Time to Negotiate Nigeria By Chido Onumah
I borrowed the title of this piece from my new book, Nigeria is Negotiable, which is due for public presentation on Tuesday, August 20, 2013, in Abuja. I shall be quoting profusely from the various contributors to the book to buttress the argument for an urgent national dialogue on the future of Nigeria. Since the pre-event publicity started a few weeks ago, I have received numerous enquiries about what I mean by the term “Nigeria is negotiable”.
Some of the enquiries border on the comical; others border on a disturbing lack of appreciation of the enormity of our problems as a nation. Very few actually seek clarification on the main thrust of the book. Of all the comments I have received about Nigeria is Negotiable, none has been as engaging as that of Gen. Alani Akinriande (retd.).
I met Gen. Akinrinade last week at MUSON Centre, Lagos, during the 70th birthday lecture for Prof. Ropo Sekoni. At the end of the event, I walked up to the retired general and gave him a copy of Nigeria is Negotiable. He looked at the cover of the book intently, turned to me and said, “Of course, Nigeria is negotiable”. He then went ahead to explain his position. According to him, time was running out on the issue of negotiating Nigeria; that we were lucky that people were ready to talk and that we shouldn’t take it for granted; that a time may come when people would no longer be interested in talking.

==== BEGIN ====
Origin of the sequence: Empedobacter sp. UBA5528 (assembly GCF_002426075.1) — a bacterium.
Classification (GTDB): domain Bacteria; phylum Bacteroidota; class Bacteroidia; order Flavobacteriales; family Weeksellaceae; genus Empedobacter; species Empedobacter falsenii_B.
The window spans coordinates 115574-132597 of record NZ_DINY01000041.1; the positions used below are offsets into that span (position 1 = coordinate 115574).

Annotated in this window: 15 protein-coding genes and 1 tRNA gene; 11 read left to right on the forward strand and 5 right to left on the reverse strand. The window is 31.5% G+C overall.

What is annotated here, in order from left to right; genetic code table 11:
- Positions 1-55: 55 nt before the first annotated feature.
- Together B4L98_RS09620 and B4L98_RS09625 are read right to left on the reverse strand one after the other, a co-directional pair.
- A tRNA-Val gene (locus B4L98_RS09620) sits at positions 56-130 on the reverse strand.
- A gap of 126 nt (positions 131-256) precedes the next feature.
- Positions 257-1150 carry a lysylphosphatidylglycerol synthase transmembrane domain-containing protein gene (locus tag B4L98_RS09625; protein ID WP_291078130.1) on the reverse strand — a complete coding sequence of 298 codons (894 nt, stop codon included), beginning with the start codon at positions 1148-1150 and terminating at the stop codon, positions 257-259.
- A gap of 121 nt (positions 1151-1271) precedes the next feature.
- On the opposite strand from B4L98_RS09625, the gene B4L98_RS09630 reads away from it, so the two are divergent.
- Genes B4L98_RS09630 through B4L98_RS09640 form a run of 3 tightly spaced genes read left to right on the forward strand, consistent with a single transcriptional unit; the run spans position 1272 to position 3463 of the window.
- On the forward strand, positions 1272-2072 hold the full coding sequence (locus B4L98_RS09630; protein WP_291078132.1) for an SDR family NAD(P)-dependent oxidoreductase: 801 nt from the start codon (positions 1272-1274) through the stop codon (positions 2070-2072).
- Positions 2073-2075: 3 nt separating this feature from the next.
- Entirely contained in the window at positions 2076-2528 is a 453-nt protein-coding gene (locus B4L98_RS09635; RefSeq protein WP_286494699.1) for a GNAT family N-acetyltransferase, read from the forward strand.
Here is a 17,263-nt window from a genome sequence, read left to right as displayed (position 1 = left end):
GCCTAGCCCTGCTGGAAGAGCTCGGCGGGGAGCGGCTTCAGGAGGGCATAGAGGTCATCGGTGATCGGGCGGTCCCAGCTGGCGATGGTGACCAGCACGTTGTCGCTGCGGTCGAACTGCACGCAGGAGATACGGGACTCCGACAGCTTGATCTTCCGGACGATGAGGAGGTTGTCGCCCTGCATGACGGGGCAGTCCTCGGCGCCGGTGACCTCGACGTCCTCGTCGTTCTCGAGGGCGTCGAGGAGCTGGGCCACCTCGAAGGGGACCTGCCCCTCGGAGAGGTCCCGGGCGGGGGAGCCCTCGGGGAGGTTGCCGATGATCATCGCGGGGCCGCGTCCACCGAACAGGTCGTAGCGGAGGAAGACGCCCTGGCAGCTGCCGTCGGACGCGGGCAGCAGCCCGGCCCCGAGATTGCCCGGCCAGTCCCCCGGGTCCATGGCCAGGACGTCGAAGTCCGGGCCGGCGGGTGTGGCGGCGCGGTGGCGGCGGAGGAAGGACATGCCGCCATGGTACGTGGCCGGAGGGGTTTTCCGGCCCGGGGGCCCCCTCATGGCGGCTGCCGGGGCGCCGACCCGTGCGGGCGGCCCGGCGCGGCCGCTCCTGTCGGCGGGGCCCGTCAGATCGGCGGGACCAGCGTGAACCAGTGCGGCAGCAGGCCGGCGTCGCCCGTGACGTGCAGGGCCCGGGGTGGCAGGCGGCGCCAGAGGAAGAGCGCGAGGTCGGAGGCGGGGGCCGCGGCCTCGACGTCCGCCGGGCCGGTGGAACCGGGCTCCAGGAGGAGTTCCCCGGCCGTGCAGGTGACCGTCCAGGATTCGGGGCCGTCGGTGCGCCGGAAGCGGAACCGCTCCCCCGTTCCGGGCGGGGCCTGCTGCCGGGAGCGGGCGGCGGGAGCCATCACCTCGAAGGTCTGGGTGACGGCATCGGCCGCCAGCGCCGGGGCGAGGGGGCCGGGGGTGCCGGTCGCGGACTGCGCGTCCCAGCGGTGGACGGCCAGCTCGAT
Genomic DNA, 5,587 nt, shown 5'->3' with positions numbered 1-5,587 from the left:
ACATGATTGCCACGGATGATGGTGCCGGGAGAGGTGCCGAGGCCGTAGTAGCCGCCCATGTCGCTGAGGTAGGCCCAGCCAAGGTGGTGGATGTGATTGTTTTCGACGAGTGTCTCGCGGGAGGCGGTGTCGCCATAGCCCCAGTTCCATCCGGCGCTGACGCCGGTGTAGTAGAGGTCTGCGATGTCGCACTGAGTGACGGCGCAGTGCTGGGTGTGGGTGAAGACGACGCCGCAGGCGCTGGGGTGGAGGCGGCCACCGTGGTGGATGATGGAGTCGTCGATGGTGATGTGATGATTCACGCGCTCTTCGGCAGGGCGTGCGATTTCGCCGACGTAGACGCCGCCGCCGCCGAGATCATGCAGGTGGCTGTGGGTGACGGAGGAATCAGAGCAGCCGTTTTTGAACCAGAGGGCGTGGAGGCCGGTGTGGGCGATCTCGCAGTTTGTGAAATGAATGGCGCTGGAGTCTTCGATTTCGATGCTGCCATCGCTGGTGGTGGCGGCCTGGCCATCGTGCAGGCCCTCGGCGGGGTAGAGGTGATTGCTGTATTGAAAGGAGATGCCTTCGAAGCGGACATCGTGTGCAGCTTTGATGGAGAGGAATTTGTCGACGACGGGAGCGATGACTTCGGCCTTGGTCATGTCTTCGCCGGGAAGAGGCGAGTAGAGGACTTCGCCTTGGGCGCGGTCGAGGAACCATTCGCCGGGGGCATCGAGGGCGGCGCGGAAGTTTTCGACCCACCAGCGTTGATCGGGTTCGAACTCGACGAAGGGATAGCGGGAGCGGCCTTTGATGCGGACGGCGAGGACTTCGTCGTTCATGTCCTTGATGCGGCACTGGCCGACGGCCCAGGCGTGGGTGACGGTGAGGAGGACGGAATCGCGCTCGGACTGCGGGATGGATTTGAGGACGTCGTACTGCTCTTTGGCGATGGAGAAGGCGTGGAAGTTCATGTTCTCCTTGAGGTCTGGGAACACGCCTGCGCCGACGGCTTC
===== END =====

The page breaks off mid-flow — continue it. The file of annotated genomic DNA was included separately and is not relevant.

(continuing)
That statement has resonated with me ever since. It is not that I never imagined that the country could get to a stage where it would be impossible to “discuss” or where war, violence or civil strife would be the only means of “discussion”; but the tone and how emphatic and unambiguous the retired general was, heightened for me the inevitability of this urgent national dialogue.